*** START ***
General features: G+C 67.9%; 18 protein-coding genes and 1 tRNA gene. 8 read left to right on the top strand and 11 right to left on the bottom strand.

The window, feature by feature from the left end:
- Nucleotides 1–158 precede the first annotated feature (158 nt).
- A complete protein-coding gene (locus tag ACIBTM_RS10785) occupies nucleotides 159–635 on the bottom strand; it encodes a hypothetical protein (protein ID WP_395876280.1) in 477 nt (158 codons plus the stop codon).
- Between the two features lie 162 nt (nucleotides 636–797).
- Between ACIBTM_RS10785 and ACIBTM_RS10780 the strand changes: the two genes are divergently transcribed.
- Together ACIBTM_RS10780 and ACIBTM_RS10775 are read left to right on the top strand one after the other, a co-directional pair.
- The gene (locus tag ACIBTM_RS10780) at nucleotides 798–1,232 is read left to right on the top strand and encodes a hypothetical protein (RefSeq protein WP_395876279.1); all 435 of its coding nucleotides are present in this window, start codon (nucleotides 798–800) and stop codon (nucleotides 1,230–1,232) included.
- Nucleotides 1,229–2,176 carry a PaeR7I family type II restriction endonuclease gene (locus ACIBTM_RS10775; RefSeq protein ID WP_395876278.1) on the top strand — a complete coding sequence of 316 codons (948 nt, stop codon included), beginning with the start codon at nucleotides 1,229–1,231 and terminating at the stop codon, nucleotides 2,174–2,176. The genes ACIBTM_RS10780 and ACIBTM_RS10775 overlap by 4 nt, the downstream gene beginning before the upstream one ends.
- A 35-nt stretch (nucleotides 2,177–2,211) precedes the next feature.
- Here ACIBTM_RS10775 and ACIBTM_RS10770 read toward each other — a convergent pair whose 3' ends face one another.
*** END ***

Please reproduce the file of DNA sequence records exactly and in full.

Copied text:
General features: G+C 67.9%; 18 protein-coding genes and 1 tRNA gene. 8 read left to right on the top strand and 11 right to left on the bottom strand.

The window, feature by feature from the left end:
- Nucleotides 1–158 precede the first annotated feature (158 nt).
- A complete protein-coding gene (locus tag ACIBTM_RS10785) occupies nucleotides 159–635 on the bottom strand; it encodes a hypothetical protein (protein ID WP_395876280.1) in 477 nt (158 codons plus the stop codon).
- Between the two features lie 162 nt (nucleotides 636–797).
- Between ACIBTM_RS10785 and ACIBTM_RS10780 the strand changes: the two genes are divergently transcribed.
- Together ACIBTM_RS10780 and ACIBTM_RS10775 are read left to right on the top strand one after the other, a co-directional pair.
- The gene (locus tag ACIBTM_RS10780) at nucleotides 798–1,232 is read left to right on the top strand and encodes a hypothetical protein (RefSeq protein WP_395876279.1); all 435 of its coding nucleotides are present in this window, start codon (nucleotides 798–800) and stop codon (nucleotides 1,230–1,232) included.
- Nucleotides 1,229–2,176 carry a PaeR7I family type II restriction endonuclease gene (locus ACIBTM_RS10775; RefSeq protein ID WP_395876278.1) on the top strand — a complete coding sequence of 316 codons (948 nt, stop codon included), beginning with the start codon at nucleotides 1,229–1,231 and terminating at the stop codon, nucleotides 2,174–2,176. The genes ACIBTM_RS10780 and ACIBTM_RS10775 overlap by 4 nt, the downstream gene beginning before the upstream one ends.
- A 35-nt stretch (nucleotides 2,177–2,211) precedes the next feature.
- Here ACIBTM_RS10775 and ACIBTM_RS10770 read toward each other — a convergent pair whose 3' ends face one another.